Pennsylvania drivers stopped by law enforcement officers and eventually suspected of driving under the influence of alcohol may commonly be asked to participate in a series of tests before their blood alcohol content is measured via any chemical means. These initial activities, field sobriety tests, theoretically provide support to officers that a person may be impaired. This information allows them to legally place a person under arrest and charge them with a drunk driving offense.
As explained by AAA, the results of any field sobriety test cannot be considered completely accurate in all cases. One of the tests, the horizontal gaze nystagmus test, evaluates an involuntary jerking motion of the eyeball. This motion becomes more pronounced in people who have consumed alcohol. However, some medical eye or neurological conditions may also produce an exacerbated action similar to that in a person who has had an alcoholic beverage.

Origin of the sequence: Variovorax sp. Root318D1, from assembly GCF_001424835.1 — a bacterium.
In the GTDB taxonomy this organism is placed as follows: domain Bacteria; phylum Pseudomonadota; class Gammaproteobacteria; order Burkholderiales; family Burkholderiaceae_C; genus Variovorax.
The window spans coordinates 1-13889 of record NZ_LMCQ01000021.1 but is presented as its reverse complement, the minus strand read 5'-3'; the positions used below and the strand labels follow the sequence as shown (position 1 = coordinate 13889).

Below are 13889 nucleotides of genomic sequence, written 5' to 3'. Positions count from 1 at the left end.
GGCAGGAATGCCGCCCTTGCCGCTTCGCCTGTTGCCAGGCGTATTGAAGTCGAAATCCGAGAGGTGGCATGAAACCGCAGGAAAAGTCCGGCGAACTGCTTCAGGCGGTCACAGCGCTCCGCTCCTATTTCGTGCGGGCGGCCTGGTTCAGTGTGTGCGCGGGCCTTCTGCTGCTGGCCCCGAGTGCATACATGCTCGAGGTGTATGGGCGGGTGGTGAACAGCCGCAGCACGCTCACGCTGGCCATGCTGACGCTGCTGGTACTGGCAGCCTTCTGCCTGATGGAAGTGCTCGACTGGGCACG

The other tests evaluate a driver’s ability to balance perfectly, and to follow and execute multiple instructions simultaneously. Hearing loss may prevent a driver from fully understanding the instructions. Physical problems with knees, feet or hips may impede a person’s ability to balance while still or while walking along a straight line. Officers should ask drivers if they have any such conditions and notate the information in their reports.
This information is not intended to provide legal advice but is instead meant to help Pennsylvania residents better understand what field sobriety tests are used for and what factors may prevent a person from being able to pass one or more of these tests.